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07 October 2020

A Photographic Document on Past and Present Inheritance

07 October 2020 - Written by Lucia De Stefani

In his work Inheritance, Singaporean photographer Wangjie Li reflects on which meanings family history can assume in our lives, intertwined with his personal meditation on the intimate history of queerness.

© Wanjie Li, from the series Inheritance

Inheritance is the sum of the singular effects we carry, whether bequeathed as gifts or handed down as duties to uphold, with an inherent value not to be disputed. When a person’s past is projected into the future, how is the here and now changed?

Wanjie Li, a young photographer from Singapore, inherited the history of his family from 1980's China, a narrative he now retells through the work of altering archival family photos. He modifies them, adding a twist of significance, a new representation to the story. His inheritance speaks to his life. And yet, there is another story, equally personal, that intertwines with his family's.

For Li, Inheritance is not just his family history but the queer histories "[that] were handed down…and which I could not choose to take on or opt out of."

© Wanjie Li, from the series Inheritance

The project becomes a reconciliation, he explains, and a reckoning with these historical forces: on the one hand, getting acquainted with the family history that made his life possible, and on the other, coming to terms with "what it means and looks like to occupy a queer body." His photographic approach thus becomes the territory where the conversation between these realms takes place, through the creative act of subtraction.

Li enacts a meticulous "process of erosion," using his family albums photos: the faces of the subjects are erased, leaving us to imagine the identities and desires of these men, now silhouettes in bidimensional space—a process that enhances our sense of wonder.

© Wanjie Li, from the series Inheritance

Similarly, the features of the people Li photographed—gender-fluid and queer friends and artists he met through work, online or in his social circle—are concealed voluntarily. This creates a double ambiguity and challenges the conventions of western photography, including its glaring attempt to define and objectify the body. It's here that Li's work breaks free from the narrow expectations of what's been visually codified.

"I wanted to try to present the bodies in a more loving way," says Li, "in a way that can honor the way my friends have come into my life, the things that they have given to me. [What] made sense to me was this tenderness and lovingness."

© Wanjie Li, from the series Inheritance

Li's subjects look straight into the camera, reclaiming control over what's shown, turning the tables on viewers as they consume these image of hyper-sexualized and hyper-masculine bodies. Always complicit in Li’s photography process, his subjects reclaim their power and don't suffer it. Their eyes and features, nonetheless, are often cut out of frame.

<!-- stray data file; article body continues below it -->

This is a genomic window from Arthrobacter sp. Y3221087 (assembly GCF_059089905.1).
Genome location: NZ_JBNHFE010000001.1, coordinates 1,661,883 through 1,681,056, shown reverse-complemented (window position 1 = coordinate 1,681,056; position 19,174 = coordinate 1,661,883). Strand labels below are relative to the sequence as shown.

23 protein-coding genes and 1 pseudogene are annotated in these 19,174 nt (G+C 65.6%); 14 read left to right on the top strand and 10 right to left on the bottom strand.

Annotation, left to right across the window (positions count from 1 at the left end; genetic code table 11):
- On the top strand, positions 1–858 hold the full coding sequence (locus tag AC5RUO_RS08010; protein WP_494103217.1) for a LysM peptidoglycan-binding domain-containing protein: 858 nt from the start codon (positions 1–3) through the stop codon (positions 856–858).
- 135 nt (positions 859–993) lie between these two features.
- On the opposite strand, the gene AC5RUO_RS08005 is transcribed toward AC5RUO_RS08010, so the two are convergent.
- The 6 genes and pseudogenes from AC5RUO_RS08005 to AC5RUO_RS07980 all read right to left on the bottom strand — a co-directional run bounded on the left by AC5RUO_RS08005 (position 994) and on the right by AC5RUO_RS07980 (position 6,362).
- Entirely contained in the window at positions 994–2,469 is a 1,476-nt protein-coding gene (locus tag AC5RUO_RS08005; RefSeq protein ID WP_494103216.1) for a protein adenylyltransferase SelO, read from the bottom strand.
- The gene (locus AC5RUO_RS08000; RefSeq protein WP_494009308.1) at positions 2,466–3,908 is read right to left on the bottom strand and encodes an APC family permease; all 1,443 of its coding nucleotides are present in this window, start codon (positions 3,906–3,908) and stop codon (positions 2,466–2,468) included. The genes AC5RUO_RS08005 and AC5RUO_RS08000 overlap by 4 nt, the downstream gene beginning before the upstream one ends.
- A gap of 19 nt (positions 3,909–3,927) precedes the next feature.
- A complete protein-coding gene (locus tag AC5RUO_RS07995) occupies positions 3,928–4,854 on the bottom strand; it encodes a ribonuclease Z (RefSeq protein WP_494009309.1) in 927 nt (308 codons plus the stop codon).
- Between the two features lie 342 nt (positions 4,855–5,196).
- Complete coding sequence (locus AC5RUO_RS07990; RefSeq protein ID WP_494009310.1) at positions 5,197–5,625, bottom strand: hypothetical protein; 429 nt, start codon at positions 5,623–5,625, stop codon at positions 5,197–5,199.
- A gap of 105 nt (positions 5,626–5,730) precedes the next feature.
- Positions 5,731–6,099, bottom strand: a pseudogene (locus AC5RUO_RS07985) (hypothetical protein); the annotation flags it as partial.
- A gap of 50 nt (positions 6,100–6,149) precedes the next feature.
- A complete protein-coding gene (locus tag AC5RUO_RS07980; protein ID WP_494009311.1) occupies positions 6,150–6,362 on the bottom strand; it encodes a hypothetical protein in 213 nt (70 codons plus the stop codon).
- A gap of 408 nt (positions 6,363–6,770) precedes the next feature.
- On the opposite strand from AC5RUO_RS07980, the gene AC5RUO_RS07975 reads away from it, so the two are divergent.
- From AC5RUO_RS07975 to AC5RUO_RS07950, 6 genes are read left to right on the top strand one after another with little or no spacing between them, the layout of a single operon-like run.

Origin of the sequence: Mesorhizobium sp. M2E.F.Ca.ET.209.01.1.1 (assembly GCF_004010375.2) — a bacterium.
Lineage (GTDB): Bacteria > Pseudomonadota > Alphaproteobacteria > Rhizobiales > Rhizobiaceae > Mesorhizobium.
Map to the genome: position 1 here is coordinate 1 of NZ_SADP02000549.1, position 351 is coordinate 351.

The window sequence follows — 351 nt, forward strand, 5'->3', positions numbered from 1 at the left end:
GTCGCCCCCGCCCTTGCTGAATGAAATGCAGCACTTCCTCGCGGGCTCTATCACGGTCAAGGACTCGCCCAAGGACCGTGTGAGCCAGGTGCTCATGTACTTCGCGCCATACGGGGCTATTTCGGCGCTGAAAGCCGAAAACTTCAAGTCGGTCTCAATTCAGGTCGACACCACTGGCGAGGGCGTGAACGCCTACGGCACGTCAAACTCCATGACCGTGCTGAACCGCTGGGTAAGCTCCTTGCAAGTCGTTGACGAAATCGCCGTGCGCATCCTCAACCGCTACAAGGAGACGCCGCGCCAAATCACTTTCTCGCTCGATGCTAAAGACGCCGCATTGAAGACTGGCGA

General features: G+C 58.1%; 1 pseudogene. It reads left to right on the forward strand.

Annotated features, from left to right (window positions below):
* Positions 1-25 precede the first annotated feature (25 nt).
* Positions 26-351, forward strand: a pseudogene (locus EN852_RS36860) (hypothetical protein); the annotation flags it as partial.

"Being given photo access to someone's appearance, it's a form of power, and I kind of wanted to deprive the viewer of that," Li says.

© Wanjie Li, from the series Inheritance

Furthermore, he focuses not only on his blood family but also on his chosen one, and investigates how the queer body is discussed and integrated in terms of family. By disrupting the idle nature of old family albums and their commemorative function, he introduces an element of playfulness. "It's about resisting labels, resisting definitions, resisting one-way of reading," he says, about the importance of being something else that that which was decided for you. "It's the willingness to be something more than it was intended to be."

© Wanjie Li, from the series Inheritance

One of the most significant photos in Li's project portrays him and his then ex-boyfriend, naked in bed, the green of the wall behind them enveloping them in an ephemeral intimacy that remains otherworldly but still somehow real. Their relationship already over, Li couldn't capture the intensity of their bond directly. Ironically, "the moment [the relationship] was over, it became more important to me to prove that it had happened." A clarifying moment. The staged portrait of the no-longer couple becomes then a mixture of truth and make-believe, a souvenir or keepsake, a way of honoring the past and the truth, he says. It is a coming-of-consciousness that claims "I was here, this happened."

© Wanjie Li, from the series Inheritance

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Wanjie Li is a photographer from China. Follow him on PHmuseum and Instagram.

Lucia De Stefani is a reporter focusing on photography, illustration, culture, and everything teens. She lives between New York and Italy. Find her on Twitter and Instagram.

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This article is part of the series New Generation, a monthly column written by Lucia De Stefani, focusing on the most interesting emerging talents in our community.

Written by

Lucia De Stefani

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